British Columbia has authorized the provincial police and other law enforcement officers to issue $2,000 fines to those engaged in price gouging and the reselling of essential medical supplies and personal protection equipment.
B.C. Public Safety Minister Mike Farnworth announced the measure on April 19 in response to the growing number of public complaints made to Consumer Protection B.C. amid the COVID-19 pandemic.
Enforcement staff across the province, such as municipal bylaw officers, liquor and cannabis inspectors, gaming inspectors, and park rangers will also be granted power to issue tickets.
“[T]here are always those who seek to take advantage of people’s fears, and those who prey on the collective anxieties of our communities,” Farnworth said.
He condemned such actions, citing the story of an immunocompromised civilian who paid 10 times the regular price for an N95 mask, and business owners seeking personal protection equipment for their workforces having to pay “grossly inflated prices.”
“In the past month, many of us have heard cases of price gouging or someone selling essential supplies illegally,” he said. “I can assure you we will not allow these practices to continue.”
The new measures are also applicable to returning travellers who refuse to comply with the requirement to self-isolate for 14 days under the Federal Quarantine Act.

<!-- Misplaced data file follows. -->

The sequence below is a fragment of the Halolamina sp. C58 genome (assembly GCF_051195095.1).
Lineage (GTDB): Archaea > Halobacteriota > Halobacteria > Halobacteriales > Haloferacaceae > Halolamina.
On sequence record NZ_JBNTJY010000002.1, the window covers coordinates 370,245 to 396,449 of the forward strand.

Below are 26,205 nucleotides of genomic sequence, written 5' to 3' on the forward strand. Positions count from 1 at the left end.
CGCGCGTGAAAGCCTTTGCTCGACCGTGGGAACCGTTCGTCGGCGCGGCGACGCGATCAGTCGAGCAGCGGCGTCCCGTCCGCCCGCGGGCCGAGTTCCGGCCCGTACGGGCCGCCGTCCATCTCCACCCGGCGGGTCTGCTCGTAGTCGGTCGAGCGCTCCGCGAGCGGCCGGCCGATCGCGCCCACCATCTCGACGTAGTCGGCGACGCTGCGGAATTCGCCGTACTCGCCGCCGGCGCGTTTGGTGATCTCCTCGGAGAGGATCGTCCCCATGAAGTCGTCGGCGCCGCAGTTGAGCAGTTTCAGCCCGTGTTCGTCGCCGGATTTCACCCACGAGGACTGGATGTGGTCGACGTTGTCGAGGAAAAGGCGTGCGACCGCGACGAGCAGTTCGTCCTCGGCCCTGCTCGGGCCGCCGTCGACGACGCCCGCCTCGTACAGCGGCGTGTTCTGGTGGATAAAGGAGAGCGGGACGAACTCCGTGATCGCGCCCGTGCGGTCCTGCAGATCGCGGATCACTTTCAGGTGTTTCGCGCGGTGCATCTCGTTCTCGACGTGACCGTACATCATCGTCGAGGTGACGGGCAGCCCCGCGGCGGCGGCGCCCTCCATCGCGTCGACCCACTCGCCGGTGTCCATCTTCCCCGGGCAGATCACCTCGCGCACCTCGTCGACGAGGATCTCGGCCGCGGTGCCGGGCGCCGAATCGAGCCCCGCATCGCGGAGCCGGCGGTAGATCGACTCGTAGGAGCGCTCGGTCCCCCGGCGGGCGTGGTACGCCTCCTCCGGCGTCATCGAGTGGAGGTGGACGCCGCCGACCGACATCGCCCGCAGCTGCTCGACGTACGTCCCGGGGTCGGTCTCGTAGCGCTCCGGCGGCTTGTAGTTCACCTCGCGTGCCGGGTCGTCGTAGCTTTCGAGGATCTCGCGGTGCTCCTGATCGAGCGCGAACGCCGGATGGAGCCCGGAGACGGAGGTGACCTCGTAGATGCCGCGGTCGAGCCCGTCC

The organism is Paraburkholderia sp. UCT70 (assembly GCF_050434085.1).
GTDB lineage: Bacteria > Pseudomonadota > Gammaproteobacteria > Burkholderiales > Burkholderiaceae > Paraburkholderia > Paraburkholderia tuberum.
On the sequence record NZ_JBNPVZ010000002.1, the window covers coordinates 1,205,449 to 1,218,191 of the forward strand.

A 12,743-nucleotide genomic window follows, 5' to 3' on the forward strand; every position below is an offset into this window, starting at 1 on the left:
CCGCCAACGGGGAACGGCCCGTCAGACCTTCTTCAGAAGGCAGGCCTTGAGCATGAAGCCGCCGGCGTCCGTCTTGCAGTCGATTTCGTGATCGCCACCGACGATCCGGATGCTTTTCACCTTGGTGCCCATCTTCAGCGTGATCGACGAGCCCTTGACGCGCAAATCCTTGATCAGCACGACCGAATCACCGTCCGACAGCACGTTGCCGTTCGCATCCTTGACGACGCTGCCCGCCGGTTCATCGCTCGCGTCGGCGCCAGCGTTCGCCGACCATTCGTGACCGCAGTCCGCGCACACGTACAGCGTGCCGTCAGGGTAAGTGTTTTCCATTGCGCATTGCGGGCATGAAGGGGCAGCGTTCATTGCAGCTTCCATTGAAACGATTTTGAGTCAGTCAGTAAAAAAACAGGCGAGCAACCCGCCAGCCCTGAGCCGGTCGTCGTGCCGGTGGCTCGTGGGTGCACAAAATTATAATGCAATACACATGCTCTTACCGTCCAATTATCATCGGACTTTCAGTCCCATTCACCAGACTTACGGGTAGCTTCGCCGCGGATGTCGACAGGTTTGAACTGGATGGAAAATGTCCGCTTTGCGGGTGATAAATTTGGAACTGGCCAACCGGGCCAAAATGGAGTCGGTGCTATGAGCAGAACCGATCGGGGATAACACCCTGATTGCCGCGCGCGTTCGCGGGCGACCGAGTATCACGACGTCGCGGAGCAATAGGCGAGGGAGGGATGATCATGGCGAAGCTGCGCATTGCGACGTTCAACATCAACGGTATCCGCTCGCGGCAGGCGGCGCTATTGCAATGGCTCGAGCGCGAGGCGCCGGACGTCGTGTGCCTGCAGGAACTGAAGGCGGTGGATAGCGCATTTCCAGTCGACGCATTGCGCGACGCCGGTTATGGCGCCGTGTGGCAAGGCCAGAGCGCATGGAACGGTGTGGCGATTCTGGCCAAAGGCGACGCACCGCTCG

The B.C. government has partnered with Consumer Protection B.C., which is now the first and primary point of contact for all cases of price gouging and reselling of essential medical goods and supplies.
“This is a difficult time for consumers and businesses alike and we’ve been working to help people navigate this confusing new landscape,” Rob Gialloreto, the president and CEO of Consumer Protection B.C., said in a press release.
“We encourage compassion and understanding for each other—and there’s no place for people to take advantage of each other and that includes price gouging.”
According to Gialloreto, the organization has received nearly 1,500 reports of price gouging since it began accepting complaints from the public in early March.
Over the past month, new regulations to counter price gouging and other related misconduct have been announced in provinces across the country. In most provinces, individuals and business owners who raised prices significantly on medical supplies needed during the pandemic may face fines and jail time.